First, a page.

If the pandemic has taught organisations anything, it’s that agility is critical when tackling rapidly changing circumstances.

A quick cycle of information and action has proved essential over the course of the COVID-19. Working teams – involving anyone from senior leadership to front-line workers – have been required to stay vigilant and respond to any health-related safety precautions or concerns that arise. And a seamless flow of data across teams is what allows businesses to do just that.

This concept isn’t new to manufacturing — in fact it’s the foundation of Lean, Kaizen and Six Sigma programmes, all of which are driven by a continuous improvement loop. For example, Six Sigma programmes rely heavily on data capture to drive quality improvement. However, the way organisations achieve this still need work.

Distributed teams find themselves communicating on an increasing number of platforms and applications. They may be using one or two apps for messaging within smaller teams, another app for organisation-wide announcements, and another to track production and workflows. This inevitably creates silos of information, when what you really need is an easily accessed 360 view of your production line.

As we forge ahead in the ‘new normal’, organisations that bring all their teams and operations together on one comprehensive platform can improve collaboration, supercharge their continuous improvement programmes and take charge of their own data. And it all starts with building a continuous feedback loop.

What is a continuous feedback loop?

A continuous feedback loop ensures that important information circulates throughout an organisation, reaching exactly the right hands at exactly the right time. Information, after all, is the operational heartbeat of working teams. With it, workers have the confidence to carry out their tasks and leaders can make decisions that better a business.

Ultimately, a continuous feedback loop encompasses four operational elements, including:

  1. Manage – set clear direction for teams and link your core initiatives with your frontline operators through communicative processes.
  2. Plan – identify areas of improvement in the production process for meaningful efficiency gains.
  3. Act – validate improvement projects by carrying out inspections, and identifying issues, near-misses and corrective actions.
  4. Improve – use the data from these actions to institute analytics and discover trends in order to continuously learn, adjust KPIs and upskill teams.

What does a good continuous feedback loop look like?

It takes a long-term commitment to consistent, incremental changes in daily operations for organisations to maximise the benefits of programmes like Lean, Kaizen or Six Sigma. This is where technology comes into play, making it simple to facilitate a system of circulatory knowledge where working teams have visibility over all elements of business operations.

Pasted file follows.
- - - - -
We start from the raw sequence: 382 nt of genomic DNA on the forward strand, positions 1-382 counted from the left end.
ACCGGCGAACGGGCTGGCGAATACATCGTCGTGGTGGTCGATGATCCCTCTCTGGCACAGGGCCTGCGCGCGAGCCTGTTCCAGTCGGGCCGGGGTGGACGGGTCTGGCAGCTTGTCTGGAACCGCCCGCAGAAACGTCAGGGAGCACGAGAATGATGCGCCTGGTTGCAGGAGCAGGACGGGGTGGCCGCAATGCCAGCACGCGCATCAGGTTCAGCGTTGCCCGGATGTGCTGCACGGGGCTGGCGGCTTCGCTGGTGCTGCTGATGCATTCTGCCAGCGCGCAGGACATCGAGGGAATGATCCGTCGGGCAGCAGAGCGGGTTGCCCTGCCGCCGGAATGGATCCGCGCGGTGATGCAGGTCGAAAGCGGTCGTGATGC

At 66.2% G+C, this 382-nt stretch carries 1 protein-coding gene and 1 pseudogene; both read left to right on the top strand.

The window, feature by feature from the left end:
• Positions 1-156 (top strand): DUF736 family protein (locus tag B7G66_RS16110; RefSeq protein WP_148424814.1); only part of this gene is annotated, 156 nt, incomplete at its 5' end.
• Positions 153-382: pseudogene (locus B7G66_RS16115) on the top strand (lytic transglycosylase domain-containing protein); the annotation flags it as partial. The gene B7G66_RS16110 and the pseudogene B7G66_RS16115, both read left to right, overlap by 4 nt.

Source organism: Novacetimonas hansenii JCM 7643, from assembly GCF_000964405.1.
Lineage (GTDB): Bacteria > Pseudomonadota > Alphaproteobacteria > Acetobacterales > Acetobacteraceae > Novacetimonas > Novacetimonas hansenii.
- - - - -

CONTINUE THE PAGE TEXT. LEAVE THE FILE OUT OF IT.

An effective lean program will only be achieved through the engagement of everybody, from the front line to upper management. A customisable tool like iAuditor by SafetyCulture supports the flexibility needed to implement a continuous improvement program that will adjust over time.

How to get started

These programs are really a series of step-by-step process changes, so it can only move forward by asking the right questions, frequently. This is where inspections come in.

With inspections, you can:

  • Define the project, category & section/process
  • Identify the root cause of the problem
  • Capture before/after photo evidence
  • Specify improvement measures
  • Keep track and trend historical documentation

Another key part of initiating a continuous feedback loop is ensuring that all operational data is consolidated into one platform or ‘single source of truth’. This will allow easy cross-communication between departments and a high degree of visibility over anything that needs to be actioned.

Failure points are opportunities for improvement — the key is understanding those defects and adjusting your routine. Use those data points to conduct Root Cause Analysis and uncover the ‘5 Whys’ around an error. Reporting, and trend analysis, as well as standardised monitoring are key to pinpointing improvements that reduce waste. In doing so, organisations can ensure that everyone has access to important data, and nothing is missed.

Another outcome may be opportunities for upskilling. Training is a continuous effort to maximise your team’s ability. Common training topics include One-Point Lessons (OPL), SOPs, and process guidance. With the help of mobile microlearning tools like EdApp by SafetyCulture, you’ll be able to upskill your workforce at large in a fraction of the time.

By putting these mechanisms in place, organisations can foster a unique culture of productivity and engagement, which reverberates through the business and ultimately drives competitive advantage. 

Discover how manufacturing companies like yours are using iAuditor by SafetyCulture to drive operational excellence. Download this report and revamp your operations strategy with emerging industry trends.

About SafetyCulture:

SafetyCulture is the operational heartbeat of working teams around the world. Its mobile-first operations platform leverages the power of human observation to identify issues and opportunities for businesses to improve everyday. More than 28,000 organisations use its flagship products, iAuditor and EdApp, to perform checks, train staff, report issues, automate tasks and communicate fluidly. SafetyCulture powers over 600 million checks per year, approximately 50,000 lessons per day and millions of corrective actions, giving leaders visibility and workers a voice, in driving safety, quality and efficiency improvements.